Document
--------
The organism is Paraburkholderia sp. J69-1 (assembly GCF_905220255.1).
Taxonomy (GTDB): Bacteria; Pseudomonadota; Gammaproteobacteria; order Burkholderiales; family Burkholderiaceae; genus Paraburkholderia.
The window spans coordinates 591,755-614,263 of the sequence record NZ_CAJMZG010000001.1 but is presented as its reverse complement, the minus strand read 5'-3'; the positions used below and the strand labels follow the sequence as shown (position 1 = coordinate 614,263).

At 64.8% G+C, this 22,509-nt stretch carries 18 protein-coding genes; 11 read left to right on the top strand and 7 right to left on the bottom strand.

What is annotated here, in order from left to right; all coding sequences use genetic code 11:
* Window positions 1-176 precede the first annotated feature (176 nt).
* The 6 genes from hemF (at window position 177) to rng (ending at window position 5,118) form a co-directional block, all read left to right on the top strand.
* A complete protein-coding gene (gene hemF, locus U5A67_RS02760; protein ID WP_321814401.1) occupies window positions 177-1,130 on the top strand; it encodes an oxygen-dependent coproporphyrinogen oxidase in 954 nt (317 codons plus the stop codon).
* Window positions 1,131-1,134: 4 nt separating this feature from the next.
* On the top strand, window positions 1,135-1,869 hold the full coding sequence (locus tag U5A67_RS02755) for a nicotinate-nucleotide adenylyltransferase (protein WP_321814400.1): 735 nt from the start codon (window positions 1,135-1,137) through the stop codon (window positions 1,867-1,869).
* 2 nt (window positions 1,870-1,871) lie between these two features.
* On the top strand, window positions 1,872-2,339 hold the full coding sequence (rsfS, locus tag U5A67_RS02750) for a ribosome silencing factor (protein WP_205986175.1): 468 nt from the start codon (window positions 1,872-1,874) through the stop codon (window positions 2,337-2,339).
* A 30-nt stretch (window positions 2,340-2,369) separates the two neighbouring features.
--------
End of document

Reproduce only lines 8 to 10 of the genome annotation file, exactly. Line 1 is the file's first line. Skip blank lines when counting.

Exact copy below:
* A complete protein-coding gene (gene hemF, locus U5A67_RS02760; protein ID WP_321814401.1) occupies window positions 177-1,130 on the top strand; it encodes an oxygen-dependent coproporphyrinogen oxidase in 954 nt (317 codons plus the stop codon).
* Window positions 1,131-1,134: 4 nt separating this feature from the next.
* On the top strand, window positions 1,135-1,869 hold the full coding sequence (locus tag U5A67_RS02755) for a nicotinate-nucleotide adenylyltransferase (protein WP_321814400.1): 735 nt from the start codon (window positions 1,135-1,137) through the stop codon (window positions 1,867-1,869).